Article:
Edit to give a serious note: You don't have to be top 3%, top 5%, or even top 10% to clerk for a feeder, likely even for Srinivasan. If you're from a T10 and are about top 20%, you're fine. Maybe you won't get there straight outta law school. But if you have two or so years of post law school experience, especially if at least one year of it is clerking, and maybe someone to call on your behalf, I'm sure you're fine. Of course, I don't know Srinivasan or other feeder judges personally. But they're human and likely not as anal about such strict grade cut offs and exact schools as people make them out to be. And it makes sense that, if you're hiring a clerk, you'd rather have one that has good grades and two years of on-point experience than someone with excellent grades but who'll take 3 or so months out of a one-year clerkship just to learn the ropes and finally settle in.

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Re: Srinivasan Clerkship?

Postby Anonymous User » Wed May 10, 2017 7:11 pm

Just to pile on another piece of anecdotal evidence, a well-connected professor told me that a current YLS 2L landed a clerkship with Garland this summer with 3Hs and *gasp* 1P. The HORROR!

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Re: Srinivasan Clerkship?

Postby nothingtosee » Wed May 10, 2017 7:20 pm

Anonymous User wrote:Just to pile on another piece of anecdotal evidence, a well-connected professor told me that a current YLS 2L landed a clerkship with Garland this summer with 3Hs and *gasp* 1P. The HORROR!


Looks like the whole confirmation debacle got him rattled

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Re: Srinivasan Clerkship?

Postby Anonymous User » Thu May 11, 2017 8:43 pm

Edit to give a serious note: You don't have to be top 3%, top 5%, or even top 10% to clerk for a feeder, likely even for Srinivasan. If you're from a T10 and are about top 20%, you're fine. Maybe you won't get there straight outta law school. But if you have two or so years of post law school experience, especially if at least one year of it is clerking, and maybe someone to call on your behalf, I'm sure you're fine. Of course, I don't know Srinivasan or other feeder judges personally. But they're human and likely not as anal about such strict grade cut offs and exact schools as people make them out to be. And it makes sense that, if you're hiring a clerk, you'd rather have one that has good grades and two years of on-point experience than someone with excellent grades but who'll take 3 or so months out of a one-year clerkship just to learn the ropes and finally settle in.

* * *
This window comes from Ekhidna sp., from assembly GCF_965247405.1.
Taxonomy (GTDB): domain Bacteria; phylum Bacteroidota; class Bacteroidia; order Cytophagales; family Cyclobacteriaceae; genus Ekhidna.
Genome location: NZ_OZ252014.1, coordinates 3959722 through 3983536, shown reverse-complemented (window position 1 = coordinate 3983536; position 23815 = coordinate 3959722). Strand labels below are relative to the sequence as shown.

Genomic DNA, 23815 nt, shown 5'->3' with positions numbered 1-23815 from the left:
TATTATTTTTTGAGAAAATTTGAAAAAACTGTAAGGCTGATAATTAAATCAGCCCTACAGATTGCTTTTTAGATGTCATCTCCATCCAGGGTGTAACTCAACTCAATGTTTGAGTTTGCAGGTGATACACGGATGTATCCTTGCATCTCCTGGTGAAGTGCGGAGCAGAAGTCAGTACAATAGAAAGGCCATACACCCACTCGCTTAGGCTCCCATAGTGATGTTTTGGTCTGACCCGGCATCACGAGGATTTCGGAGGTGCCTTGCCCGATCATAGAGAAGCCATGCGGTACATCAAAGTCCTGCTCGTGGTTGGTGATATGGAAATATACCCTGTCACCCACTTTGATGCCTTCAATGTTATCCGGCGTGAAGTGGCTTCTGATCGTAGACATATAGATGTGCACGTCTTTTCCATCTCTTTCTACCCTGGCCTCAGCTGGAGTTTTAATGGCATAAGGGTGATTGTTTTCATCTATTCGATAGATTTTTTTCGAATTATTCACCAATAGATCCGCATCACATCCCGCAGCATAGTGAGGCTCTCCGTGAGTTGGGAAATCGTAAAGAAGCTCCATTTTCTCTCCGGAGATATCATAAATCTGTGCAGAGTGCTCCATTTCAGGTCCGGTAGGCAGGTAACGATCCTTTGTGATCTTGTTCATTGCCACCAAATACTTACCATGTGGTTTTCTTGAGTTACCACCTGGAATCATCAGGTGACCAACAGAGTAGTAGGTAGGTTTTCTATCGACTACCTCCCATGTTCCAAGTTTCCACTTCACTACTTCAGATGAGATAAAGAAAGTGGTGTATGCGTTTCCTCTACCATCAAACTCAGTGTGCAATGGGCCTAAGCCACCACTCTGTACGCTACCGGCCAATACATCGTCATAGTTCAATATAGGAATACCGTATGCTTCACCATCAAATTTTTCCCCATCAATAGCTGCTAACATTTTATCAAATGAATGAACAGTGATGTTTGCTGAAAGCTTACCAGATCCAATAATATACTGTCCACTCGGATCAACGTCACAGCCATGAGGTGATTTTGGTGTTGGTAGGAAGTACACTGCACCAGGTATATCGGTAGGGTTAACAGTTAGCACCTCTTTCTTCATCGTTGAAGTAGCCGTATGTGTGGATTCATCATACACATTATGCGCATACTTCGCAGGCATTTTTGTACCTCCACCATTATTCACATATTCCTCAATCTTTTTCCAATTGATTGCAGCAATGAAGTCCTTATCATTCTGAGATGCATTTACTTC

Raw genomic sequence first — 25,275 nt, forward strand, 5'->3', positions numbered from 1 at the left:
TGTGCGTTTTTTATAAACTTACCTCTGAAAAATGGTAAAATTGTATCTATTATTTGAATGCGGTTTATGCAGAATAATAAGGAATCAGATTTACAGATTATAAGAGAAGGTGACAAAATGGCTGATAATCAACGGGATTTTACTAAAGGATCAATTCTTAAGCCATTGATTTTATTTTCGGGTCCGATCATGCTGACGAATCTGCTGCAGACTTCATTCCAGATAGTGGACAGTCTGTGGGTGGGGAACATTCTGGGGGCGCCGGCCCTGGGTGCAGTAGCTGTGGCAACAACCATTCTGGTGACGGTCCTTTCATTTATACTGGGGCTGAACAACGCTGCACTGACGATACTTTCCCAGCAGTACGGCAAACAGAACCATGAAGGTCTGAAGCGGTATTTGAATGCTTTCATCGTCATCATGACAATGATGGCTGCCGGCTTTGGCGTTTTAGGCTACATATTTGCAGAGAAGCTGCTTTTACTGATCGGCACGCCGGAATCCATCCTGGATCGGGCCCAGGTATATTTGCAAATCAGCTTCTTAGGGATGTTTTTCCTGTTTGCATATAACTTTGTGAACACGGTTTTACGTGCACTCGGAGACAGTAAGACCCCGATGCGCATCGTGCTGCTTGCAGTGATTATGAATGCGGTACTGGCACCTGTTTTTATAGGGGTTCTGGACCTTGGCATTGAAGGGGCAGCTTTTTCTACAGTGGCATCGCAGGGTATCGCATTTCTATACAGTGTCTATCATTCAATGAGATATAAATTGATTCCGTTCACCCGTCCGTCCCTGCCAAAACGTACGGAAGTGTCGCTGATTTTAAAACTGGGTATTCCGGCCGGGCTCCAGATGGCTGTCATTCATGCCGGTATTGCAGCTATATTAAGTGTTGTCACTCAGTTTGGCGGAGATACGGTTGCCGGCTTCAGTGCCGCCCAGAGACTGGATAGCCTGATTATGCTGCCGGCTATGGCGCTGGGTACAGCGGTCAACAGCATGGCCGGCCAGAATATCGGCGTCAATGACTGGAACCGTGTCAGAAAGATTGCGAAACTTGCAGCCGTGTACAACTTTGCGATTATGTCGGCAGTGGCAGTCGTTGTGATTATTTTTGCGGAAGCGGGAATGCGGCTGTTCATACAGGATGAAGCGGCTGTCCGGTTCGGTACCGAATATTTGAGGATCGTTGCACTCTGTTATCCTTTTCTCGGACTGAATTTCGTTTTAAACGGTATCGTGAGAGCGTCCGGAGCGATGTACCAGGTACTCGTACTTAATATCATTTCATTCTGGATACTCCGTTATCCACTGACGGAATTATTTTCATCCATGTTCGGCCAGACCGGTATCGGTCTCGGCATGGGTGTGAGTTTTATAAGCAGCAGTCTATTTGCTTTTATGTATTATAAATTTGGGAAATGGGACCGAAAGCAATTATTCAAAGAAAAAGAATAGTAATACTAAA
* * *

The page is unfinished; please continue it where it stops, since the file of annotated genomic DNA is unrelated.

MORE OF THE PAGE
For some reason people on TLS don't want to appreciate how true this is -- how non-grade factors play a role even for prominent, top DC/2/9th Circuit judges. For example, there's a H/Y/S student clerking for Watford on the Ninth in near future. Qualifications? URM, served in military. I'm sure grades were decent, but nowhere near top. Judges pick clerks for all sorts of reasons.

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Re: Srinivasan Clerkship?

Postby rpupkin » Thu May 11, 2017 8:57 pm

Anonymous User wrote:
Edit to give a serious note: You don't have to be top 3%, top 5%, or even top 10% to clerk for a feeder, likely even for Srinivasan. If you're from a T10 and are about top 20%, you're fine. Maybe you won't get there straight outta law school. But if you have two or so years of post law school experience, especially if at least one year of it is clerking, and maybe someone to call on your behalf, I'm sure you're fine. Of course, I don't know Srinivasan or other feeder judges personally. But they're human and likely not as anal about such strict grade cut offs and exact schools as people make them out to be. And it makes sense that, if you're hiring a clerk, you'd rather have one that has good grades and two years of on-point experience than someone with excellent grades but who'll take 3 or so months out of a one-year clerkship just to learn the ropes and finally settle in.